‘Cutting off’ has so far related to is the visible body of Christ on earth – his Church.
Does it not also mean that a Christian can be removed from the Body of Christ: from Christ himself? (Show pictures and rub off ‘us’ in Christ and ‘Christ’ in us)
Surely then, if I can be ejected from Christ’s body, it means I can loose my salvation?
Let’s look at some passages in Hebrews:
4 It is impossible for those who have once been enlightened, who have tasted the heavenly gift, who have shared in the Holy Spirit, 5 who have tasted the goodness of the word of God and the powers of the coming age, 6 if they fall away, to be brought back to repentance, because to their loss they are crucifying the Son of God all over again and subjecting him to public disgrace. 7 Land that drinks in the rain often falling on it and that produces a crop useful to those for whom it is farmed receives the blessing of God. But land that produces thorns and thistles is worthless and is in danger of being cursed. In the end it will be burned.
26 If we deliberately keep on sinning after we have received the knowledge of the truth, no sacrifice for sins is left, 27 but only a fearful expectation of judgment and of raging fire that will consume the enemies of God. 28 Anyone who rejected the law of Moses died without mercy on the testimony of two or three witnesses. 29 How much more severely do you think a man deserves to be punished who has trampled the Son of God under foot, who has treated as an unholy thing the blood of the covenant that sanctified him, and who has insulted the Spirit of grace? 30 For we know him who said, “It is mine to avenge; I will repay,” and again, “The Lord will judge his people.” 31 It is a dreadful thing to fall into the hands of the living God.
There are several ways people have interpreted these passages. I will just give you mine!
Firstly it cannot be talking about those who backslide; I think you’d agree that Christians may backslide at some point in their lives and to a greater or lesser degree. It may even result in their being put out of the church. But later they are then fully restored, perhaps moving much closer to Jesus as a result.
What happens when we backslide? (Show picture of us in Christ but with us very small and far away.
Also show Christ in us now reduced to a dot and squeezed to the edge)
Christ is still in us – perhaps squeezed into a corner and forgotten. And we are still in Christ – but far from his heart, and with our back turned towards him.
Does Jesus ignore us while we are ignoring him? No. In fact he may need to do something drastic in order to draw us back. Look at:
5 And you have forgotten that word of encouragement that addresses you as sons:
“My son, do not make light of the Lord’s discipline,
and do not lose heart when he rebukes you,
6 because the Lord disciplines those he loves,
and he punishes everyone he accepts as a son.”
The prodigal son was allowed to suffer as a result of his backsliding in order to bring him to his senses. Even Jonah would agree that being swallowed by a big fish was better than being left to drown. Christ’s continued aim is the restoration of sinners.
But the first two passages we read in Hebrews do not speak of restoration and I don’t think they refer to backsliders.
No, I believe they speak of a rare occurrence when a true believer turns his back on Christ, not casually, not carelessly but specifically and deliberately.
A person who deliberately tells Jesus:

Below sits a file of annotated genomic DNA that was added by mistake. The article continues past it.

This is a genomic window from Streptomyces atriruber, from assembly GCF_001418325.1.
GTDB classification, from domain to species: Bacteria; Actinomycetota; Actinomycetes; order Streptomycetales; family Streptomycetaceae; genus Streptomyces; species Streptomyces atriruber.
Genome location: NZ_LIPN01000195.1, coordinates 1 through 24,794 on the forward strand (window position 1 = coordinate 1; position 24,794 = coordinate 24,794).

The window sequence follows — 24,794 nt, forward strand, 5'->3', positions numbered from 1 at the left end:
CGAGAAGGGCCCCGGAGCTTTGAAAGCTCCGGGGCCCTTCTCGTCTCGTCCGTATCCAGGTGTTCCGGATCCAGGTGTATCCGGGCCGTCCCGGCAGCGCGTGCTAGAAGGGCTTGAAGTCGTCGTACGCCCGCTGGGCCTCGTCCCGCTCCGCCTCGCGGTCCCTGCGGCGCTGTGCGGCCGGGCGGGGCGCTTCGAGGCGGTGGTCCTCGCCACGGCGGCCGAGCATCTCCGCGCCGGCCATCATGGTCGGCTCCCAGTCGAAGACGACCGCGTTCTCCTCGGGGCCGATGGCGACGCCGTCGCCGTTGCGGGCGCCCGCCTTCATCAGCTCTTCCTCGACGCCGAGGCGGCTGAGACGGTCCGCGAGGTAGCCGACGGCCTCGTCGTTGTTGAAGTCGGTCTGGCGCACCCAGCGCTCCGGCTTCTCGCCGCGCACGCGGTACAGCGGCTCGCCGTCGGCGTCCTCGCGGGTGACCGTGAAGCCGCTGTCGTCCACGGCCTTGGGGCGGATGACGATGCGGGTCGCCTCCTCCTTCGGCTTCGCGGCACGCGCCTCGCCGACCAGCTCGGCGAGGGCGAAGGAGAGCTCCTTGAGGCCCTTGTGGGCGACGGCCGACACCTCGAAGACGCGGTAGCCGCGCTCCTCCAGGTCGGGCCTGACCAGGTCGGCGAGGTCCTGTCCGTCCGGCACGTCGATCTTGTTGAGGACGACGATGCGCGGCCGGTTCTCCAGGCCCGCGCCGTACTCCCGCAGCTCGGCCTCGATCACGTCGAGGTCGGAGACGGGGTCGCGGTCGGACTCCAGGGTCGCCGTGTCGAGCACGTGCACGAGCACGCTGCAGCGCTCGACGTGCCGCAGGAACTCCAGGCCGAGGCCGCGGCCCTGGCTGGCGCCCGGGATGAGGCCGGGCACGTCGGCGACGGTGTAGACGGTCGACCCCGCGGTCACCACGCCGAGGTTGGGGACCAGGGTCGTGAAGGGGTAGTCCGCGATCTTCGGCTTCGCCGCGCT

‘I want no more of you – I know the consequences, nevertheless that is the way I choose to go’. Rub off the tiny ‘Christ’ in US and also ‘us’ in CHRIST.
Someone I know told me she had a Christian friend who said ‘I’ve decided that I want no more of the Christian life. The pleasures of the world are too enjoyable. I realise this means that I will go to hell but that is the decision I’ve made’
But what about other passages in the Bible?
37 All that the Father gives me will come to me, and whoever comes to me I will never drive away. 38 For I have come down from heaven not to do my will but to do the will of him who sent me.39 And this is the will of him who sent me, that I shall lose none of all that he has given me, but raise them up at the last day.40 For my Father’s will is that everyone who looks to the Son and believes in him shall have eternal life, and I will raise him up at the last day.”
24 “Father, I want those you have given me to be with me where I am, and to see my glory, the glory you have given me because you loved me before the creation of the world.
35 Who shall separate us from the love of Christ? Shall trouble or hardship or persecution or famine or nakedness or danger or sword? 36 As it is written:
“For your sake we face death all day long;
we are considered as sheep to be slaughtered.”
37 No, in all these things we are more than conquerors through him who loved us. 38 For I am convinced that neither death nor life, neither angels nor demons, neither the present nor the future, nor any powers, 39 neither height nor depth, nor anything else in all creation, will be able to separate us from the love of God that is in Christ Jesus our Lord.
From God’s side we are all safe and secure from any outside threat – we are in Christ and nothing and nobody can shake that absolute security. Jesus says ‘I will never drive away’ ‘I shall lose none’, and Paul confirms that ‘nothing can separate us’. Once we are in Christ nothing and nobody can take us out, and Christ himself will not expel us.
But we can choose to apostatise, and Christ never forces anyone against their will. And the Hebrews passage also suggests that if a person has made a conscious decision to walk away, Christ may not draw them back.
That’s as far as I want to go. I don’t find it helpful to spend any more time considering if I could possibly deliberately give up my salvation.
Redraw us in Christ and Christ in us.
I am convinced that Jesus will not allow me out of his grasp and even if I drift away from his heart he will draw me back to full communion with him again. And my eternal destiny is secure – bought with the blood of Christ and spoken by the word of God.
13 When you were dead in your sins and in the uncircumcision of your sinful nature, God made you alive with Christ. He forgave us all our sins,14 having cancelled the written code, with its regulations, that was against us and that stood opposed to us; he took it away, nailing it to the cross.
And Jesus says in John 6:47
47 I tell you the truth, he who believes has everlasting life.
Whether you accept that a Christian can loose their salvation or not, that is ultimately up to God and not us. We should spend our time not wondering if a person could be lost but rather in doing our best to restore them.
But before we leave the topic of pruning, there is another aspect to look at. I suppose we all have to accept that winter follows the fruitful harvest time of autumn. A few old branches are left for another year to give structure to the vine, but the others, who have been fruitful, need to be removed to make way for the new growth to begin again in spring.
But here the analogy fails. We who are cut off won’t be thrown into the fire but taken home by the Gardener as his treasured possessions, raised to new life with him, and continuing to bear fruit for all eternity.